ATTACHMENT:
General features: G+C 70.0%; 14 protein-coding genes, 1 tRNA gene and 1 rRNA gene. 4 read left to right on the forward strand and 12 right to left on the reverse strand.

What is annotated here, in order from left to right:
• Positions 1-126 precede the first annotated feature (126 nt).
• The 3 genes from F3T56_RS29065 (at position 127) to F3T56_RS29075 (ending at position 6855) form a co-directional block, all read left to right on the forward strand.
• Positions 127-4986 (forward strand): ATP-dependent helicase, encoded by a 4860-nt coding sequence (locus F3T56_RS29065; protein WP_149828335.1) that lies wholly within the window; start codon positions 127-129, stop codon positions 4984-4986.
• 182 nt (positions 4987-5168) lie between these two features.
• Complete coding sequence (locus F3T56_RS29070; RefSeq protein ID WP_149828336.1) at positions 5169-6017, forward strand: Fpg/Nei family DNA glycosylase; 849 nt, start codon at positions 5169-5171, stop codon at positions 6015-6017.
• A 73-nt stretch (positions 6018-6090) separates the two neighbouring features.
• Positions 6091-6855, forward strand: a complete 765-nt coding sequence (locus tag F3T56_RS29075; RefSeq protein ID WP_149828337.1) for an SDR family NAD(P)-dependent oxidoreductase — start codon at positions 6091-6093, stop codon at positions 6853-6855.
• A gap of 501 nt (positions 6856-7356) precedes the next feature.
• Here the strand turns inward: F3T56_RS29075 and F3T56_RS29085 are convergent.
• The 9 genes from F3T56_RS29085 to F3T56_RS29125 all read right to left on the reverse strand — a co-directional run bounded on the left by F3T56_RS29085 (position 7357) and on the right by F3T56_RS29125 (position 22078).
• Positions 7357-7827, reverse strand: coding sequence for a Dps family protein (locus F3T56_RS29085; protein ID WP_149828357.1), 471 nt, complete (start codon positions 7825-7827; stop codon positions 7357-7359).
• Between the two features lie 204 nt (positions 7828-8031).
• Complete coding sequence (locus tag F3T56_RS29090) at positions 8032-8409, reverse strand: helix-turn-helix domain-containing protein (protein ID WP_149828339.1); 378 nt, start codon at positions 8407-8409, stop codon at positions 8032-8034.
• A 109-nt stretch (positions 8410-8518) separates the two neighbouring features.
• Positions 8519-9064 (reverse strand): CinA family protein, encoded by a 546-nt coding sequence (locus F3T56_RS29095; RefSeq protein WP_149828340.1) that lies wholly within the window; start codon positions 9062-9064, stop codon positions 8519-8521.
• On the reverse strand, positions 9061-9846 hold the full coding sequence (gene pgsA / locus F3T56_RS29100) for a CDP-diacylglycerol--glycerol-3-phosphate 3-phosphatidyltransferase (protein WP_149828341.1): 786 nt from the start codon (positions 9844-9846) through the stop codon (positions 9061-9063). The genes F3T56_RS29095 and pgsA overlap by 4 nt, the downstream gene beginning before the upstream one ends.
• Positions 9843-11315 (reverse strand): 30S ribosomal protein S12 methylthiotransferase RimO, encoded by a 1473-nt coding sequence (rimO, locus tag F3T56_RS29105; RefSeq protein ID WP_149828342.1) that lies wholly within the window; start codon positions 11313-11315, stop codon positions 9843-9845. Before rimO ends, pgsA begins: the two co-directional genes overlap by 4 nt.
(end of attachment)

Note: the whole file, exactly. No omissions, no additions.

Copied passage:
General features: G+C 70.0%; 14 protein-coding genes, 1 tRNA gene and 1 rRNA gene. 4 read left to right on the forward strand and 12 right to left on the reverse strand.

What is annotated here, in order from left to right:
• Positions 1-126 precede the first annotated feature (126 nt).
• The 3 genes from F3T56_RS29065 (at position 127) to F3T56_RS29075 (ending at position 6855) form a co-directional block, all read left to right on the forward strand.
• Positions 127-4986 (forward strand): ATP-dependent helicase, encoded by a 4860-nt coding sequence (locus F3T56_RS29065; protein WP_149828335.1) that lies wholly within the window; start codon positions 127-129, stop codon positions 4984-4986.
• 182 nt (positions 4987-5168) lie between these two features.
• Complete coding sequence (locus F3T56_RS29070; RefSeq protein ID WP_149828336.1) at positions 5169-6017, forward strand: Fpg/Nei family DNA glycosylase; 849 nt, start codon at positions 5169-5171, stop codon at positions 6015-6017.
• A 73-nt stretch (positions 6018-6090) separates the two neighbouring features.
• Positions 6091-6855, forward strand: a complete 765-nt coding sequence (locus tag F3T56_RS29075; RefSeq protein ID WP_149828337.1) for an SDR family NAD(P)-dependent oxidoreductase — start codon at positions 6091-6093, stop codon at positions 6853-6855.
• A gap of 501 nt (positions 6856-7356) precedes the next feature.
• Here the strand turns inward: F3T56_RS29075 and F3T56_RS29085 are convergent.
• The 9 genes from F3T56_RS29085 to F3T56_RS29125 all read right to left on the reverse strand — a co-directional run bounded on the left by F3T56_RS29085 (position 7357) and on the right by F3T56_RS29125 (position 22078).
• Positions 7357-7827, reverse strand: coding sequence for a Dps family protein (locus F3T56_RS29085; protein ID WP_149828357.1), 471 nt, complete (start codon positions 7825-7827; stop codon positions 7357-7359).
• Between the two features lie 204 nt (positions 7828-8031).
• Complete coding sequence (locus tag F3T56_RS29090) at positions 8032-8409, reverse strand: helix-turn-helix domain-containing protein (protein ID WP_149828339.1); 378 nt, start codon at positions 8407-8409, stop codon at positions 8032-8034.
• A 109-nt stretch (positions 8410-8518) separates the two neighbouring features.
• Positions 8519-9064 (reverse strand): CinA family protein, encoded by a 546-nt coding sequence (locus F3T56_RS29095; RefSeq protein WP_149828340.1) that lies wholly within the window; start codon positions 9062-9064, stop codon positions 8519-8521.
• On the reverse strand, positions 9061-9846 hold the full coding sequence (gene pgsA / locus F3T56_RS29100) for a CDP-diacylglycerol--glycerol-3-phosphate 3-phosphatidyltransferase (protein WP_149828341.1): 786 nt from the start codon (positions 9844-9846) through the stop codon (positions 9061-9063). The genes F3T56_RS29095 and pgsA overlap by 4 nt, the downstream gene beginning before the upstream one ends.
• Positions 9843-11315 (reverse strand): 30S ribosomal protein S12 methylthiotransferase RimO, encoded by a 1473-nt coding sequence (rimO, locus tag F3T56_RS29105; RefSeq protein ID WP_149828342.1) that lies wholly within the window; start codon positions 11313-11315, stop codon positions 9843-9845. Before rimO ends, pgsA begins: the two co-directional genes overlap by 4 nt.